Expanding the feminist imagination
The uprising produced an alternative space to the dominant post-2003 space characterised by warfare, violence and patriarchal domination. One of the consequences is how this different transgressive space blurs the lines and hierarchies between demands addressing government and electoral politics and ‘the right to have curly hair’. It is both in the collective corporeal occupation of outdoor spaces as much as in the cyberspaces that the lines and hierarchies between what are often deemed as ‘political’ and ‘societal’ are challenged. It is in this sense that the practices and mobilisations of the uprising can be described as emancipated and political.
The madaniyya (civicness) put forward in the uprising consists of ordinary people establishing a peaceful miniature society accepting of various esthetics and forms, providing essential services, and open to diverse opinions and beliefs. The space created by the uprising is thus a challenge to necropolitics. It offered the blossoming of life forms and an enjoyment of social life disconnected from utilitarian consumption. It is in many ways similar to how Henri Lefebvre has described la Commune de Paris, the uprising is a big celebration, a space where life is enjoyed[iii].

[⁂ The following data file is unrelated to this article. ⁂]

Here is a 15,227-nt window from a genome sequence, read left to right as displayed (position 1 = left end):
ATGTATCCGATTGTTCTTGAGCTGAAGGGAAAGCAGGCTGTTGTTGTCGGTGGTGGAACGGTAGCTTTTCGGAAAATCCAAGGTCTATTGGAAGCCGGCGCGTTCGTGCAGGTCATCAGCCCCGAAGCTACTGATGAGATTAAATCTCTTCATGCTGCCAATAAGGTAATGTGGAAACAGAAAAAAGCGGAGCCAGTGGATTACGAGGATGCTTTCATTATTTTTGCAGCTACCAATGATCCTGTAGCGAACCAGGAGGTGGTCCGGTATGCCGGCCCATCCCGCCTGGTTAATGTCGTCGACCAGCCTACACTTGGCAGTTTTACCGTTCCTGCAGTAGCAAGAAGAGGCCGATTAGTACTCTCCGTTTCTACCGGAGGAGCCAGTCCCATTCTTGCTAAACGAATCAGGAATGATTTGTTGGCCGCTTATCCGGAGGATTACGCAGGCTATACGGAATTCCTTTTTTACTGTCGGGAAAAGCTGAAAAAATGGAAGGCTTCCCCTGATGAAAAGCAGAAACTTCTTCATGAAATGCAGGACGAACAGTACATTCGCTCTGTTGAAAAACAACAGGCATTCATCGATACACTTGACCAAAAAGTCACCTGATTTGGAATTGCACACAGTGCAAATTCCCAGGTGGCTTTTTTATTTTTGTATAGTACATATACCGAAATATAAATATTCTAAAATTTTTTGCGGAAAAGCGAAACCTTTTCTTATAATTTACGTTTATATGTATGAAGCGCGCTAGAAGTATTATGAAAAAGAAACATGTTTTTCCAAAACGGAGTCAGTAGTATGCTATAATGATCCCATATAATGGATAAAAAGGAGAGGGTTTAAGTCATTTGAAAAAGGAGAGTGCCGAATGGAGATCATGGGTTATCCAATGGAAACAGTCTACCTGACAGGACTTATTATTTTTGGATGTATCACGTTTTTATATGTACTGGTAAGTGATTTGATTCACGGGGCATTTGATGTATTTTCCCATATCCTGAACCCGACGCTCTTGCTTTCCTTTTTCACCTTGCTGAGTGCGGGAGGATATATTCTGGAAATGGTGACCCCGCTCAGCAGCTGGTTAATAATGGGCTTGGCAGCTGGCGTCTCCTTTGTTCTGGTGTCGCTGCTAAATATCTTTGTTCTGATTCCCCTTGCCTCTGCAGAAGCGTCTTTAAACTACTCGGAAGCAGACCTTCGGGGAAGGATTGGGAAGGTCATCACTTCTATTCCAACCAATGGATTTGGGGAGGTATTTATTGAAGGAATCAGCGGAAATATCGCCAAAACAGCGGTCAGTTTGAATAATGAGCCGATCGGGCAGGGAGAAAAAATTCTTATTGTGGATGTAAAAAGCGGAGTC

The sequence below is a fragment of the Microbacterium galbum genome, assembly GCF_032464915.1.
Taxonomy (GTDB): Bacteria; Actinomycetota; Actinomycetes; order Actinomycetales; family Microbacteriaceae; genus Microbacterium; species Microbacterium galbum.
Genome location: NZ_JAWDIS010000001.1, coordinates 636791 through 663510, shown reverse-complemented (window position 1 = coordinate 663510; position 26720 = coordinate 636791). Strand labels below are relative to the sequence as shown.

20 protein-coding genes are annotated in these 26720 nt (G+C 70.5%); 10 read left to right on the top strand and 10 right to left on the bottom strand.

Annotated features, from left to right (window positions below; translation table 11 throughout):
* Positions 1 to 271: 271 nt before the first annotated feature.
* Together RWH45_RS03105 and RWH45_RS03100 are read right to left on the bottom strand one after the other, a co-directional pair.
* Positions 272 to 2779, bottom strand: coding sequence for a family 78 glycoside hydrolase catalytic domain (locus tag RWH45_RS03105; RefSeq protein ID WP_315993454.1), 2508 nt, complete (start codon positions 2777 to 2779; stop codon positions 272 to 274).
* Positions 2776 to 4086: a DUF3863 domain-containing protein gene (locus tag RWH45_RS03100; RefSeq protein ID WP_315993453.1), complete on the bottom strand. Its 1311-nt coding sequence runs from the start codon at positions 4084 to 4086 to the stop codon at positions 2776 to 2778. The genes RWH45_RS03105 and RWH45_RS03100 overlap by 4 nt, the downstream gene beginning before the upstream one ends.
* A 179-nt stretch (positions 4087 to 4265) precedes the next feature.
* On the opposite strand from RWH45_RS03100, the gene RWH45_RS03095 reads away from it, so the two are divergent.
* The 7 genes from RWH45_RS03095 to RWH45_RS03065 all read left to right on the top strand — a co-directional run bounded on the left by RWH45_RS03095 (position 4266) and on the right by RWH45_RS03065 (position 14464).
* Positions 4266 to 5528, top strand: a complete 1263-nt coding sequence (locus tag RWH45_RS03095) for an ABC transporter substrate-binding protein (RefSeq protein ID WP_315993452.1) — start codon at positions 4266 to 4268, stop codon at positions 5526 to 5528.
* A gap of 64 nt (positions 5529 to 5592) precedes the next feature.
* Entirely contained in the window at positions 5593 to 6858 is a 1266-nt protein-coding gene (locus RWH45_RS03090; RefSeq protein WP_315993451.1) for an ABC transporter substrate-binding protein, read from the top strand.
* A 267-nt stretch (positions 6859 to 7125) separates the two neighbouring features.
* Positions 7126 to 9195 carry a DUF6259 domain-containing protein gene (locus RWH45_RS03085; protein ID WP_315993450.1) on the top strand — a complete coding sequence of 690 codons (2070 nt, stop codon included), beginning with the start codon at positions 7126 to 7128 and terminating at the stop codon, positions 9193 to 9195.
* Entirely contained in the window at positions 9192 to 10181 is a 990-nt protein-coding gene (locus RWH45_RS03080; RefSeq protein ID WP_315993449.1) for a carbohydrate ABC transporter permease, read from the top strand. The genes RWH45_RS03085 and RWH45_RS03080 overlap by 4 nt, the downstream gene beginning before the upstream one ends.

The gender and sexual dimensions of the uprising are central, and the sextarian and heteropatriarchal repression of the political establishment was challenged in many ways from anti-sexist slogans to women’s marches. Women’s massive corporeal presence in itself represented a questioning of sextarianism which relies on sectarian and sexual divisions. Women have not differed from men and members of different social groups bound to class, education and profession in justifying their participation in the uprising by the goal of ‘honoring the martyrs’. All of this can be seen as revealing both the existence of gender and sexual divisions as well as emancipated forms of dissent, in the sense of Jacque Rancière[iv], that are not simply bound to their identity as women.
[i] See Ali Z. (2018) Women and Gender in Iraq: Between Nation-Building and Fragmentation. Cambridge University Press.
[ii] See Mikdashi, M. (2018) ‘Sextarianism: Notes on studying the Lebanese state’, in The Oxford Handbook of Contemporary Middle Eastern and North African History, edited by Amal Ghazal & Jens Hanssen. Oxford: Oxford Handbooks Online. doi:10.1093/oxfordhb/9780199672530.013.42.
[iii] See Lefebvre H. (1965) La Proclamation de la Commune. 26 mars 1871. Paris : Gallimard.
[iv] See Rancière. J. (1987) Le maître ignorant. Cinq leçons sur l’émancipation intellectuelle. Paris : Fayard.
Zahra Ali is a sociologist and Assistant Professor of Sociology at Rutgers University, author of Women and Gender in Iraq: between Nation-building and Fragmentation (Cambridge University Press, 2018)